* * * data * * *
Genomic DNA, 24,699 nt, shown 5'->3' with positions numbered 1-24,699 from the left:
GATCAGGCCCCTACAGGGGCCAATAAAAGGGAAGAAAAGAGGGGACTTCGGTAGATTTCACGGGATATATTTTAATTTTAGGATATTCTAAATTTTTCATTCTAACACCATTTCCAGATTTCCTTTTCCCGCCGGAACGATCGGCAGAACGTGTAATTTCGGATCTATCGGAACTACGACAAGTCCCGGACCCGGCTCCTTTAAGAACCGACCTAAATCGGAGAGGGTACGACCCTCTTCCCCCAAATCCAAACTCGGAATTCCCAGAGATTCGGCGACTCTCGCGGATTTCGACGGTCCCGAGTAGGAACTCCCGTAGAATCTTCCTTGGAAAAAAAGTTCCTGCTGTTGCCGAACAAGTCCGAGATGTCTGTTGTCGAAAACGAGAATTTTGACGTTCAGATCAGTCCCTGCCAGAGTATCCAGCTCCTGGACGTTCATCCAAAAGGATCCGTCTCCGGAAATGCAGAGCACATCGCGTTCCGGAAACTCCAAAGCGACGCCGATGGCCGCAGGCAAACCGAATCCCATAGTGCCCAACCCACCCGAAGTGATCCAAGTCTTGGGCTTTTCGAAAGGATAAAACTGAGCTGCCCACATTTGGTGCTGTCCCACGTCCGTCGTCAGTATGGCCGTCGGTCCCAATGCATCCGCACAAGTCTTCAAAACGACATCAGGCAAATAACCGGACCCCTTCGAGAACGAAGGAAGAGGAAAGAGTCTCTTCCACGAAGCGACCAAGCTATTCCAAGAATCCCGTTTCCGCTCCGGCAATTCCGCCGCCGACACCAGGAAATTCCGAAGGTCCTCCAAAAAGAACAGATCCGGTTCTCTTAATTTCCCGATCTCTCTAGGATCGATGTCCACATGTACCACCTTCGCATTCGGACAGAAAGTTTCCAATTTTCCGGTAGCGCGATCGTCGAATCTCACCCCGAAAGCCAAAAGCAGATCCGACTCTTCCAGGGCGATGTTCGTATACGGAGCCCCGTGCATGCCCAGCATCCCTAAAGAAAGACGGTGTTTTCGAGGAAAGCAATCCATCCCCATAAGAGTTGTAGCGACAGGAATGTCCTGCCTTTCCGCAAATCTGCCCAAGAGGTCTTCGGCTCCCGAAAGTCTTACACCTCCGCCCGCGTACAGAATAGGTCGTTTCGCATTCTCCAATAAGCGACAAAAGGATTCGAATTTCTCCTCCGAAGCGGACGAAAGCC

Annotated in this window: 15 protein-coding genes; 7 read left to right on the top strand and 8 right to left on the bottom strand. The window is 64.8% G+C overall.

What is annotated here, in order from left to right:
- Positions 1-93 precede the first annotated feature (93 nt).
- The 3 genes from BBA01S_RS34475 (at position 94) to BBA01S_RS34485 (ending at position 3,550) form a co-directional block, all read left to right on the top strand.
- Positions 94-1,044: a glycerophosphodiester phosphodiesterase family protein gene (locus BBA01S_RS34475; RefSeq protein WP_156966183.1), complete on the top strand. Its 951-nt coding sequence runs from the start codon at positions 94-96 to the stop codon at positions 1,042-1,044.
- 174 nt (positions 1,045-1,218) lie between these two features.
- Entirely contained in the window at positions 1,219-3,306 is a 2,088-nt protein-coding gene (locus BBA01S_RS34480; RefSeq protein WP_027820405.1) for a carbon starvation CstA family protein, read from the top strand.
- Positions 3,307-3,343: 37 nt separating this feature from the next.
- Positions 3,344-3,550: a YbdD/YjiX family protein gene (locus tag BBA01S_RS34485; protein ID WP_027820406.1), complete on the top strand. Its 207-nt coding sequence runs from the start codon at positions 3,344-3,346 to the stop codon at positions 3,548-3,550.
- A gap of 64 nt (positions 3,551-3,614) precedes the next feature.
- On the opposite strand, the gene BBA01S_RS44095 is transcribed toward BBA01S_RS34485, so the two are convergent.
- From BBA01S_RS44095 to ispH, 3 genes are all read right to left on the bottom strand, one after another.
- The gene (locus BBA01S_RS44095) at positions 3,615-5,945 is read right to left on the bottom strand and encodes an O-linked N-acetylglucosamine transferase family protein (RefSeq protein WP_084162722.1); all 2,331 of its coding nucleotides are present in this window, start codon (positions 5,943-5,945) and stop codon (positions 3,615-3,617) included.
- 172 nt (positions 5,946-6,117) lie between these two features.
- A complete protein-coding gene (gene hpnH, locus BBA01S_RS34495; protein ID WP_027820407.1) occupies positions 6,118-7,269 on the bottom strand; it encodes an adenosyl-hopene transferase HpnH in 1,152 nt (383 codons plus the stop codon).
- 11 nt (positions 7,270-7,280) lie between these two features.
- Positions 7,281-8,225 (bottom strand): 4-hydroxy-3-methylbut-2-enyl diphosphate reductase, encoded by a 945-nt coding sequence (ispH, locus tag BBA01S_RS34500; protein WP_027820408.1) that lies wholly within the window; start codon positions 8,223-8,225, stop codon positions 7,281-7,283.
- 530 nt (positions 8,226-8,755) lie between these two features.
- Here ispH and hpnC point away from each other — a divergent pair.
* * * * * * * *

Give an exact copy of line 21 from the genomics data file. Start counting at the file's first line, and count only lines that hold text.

- Here ispH and hpnC point away from each other — a divergent pair.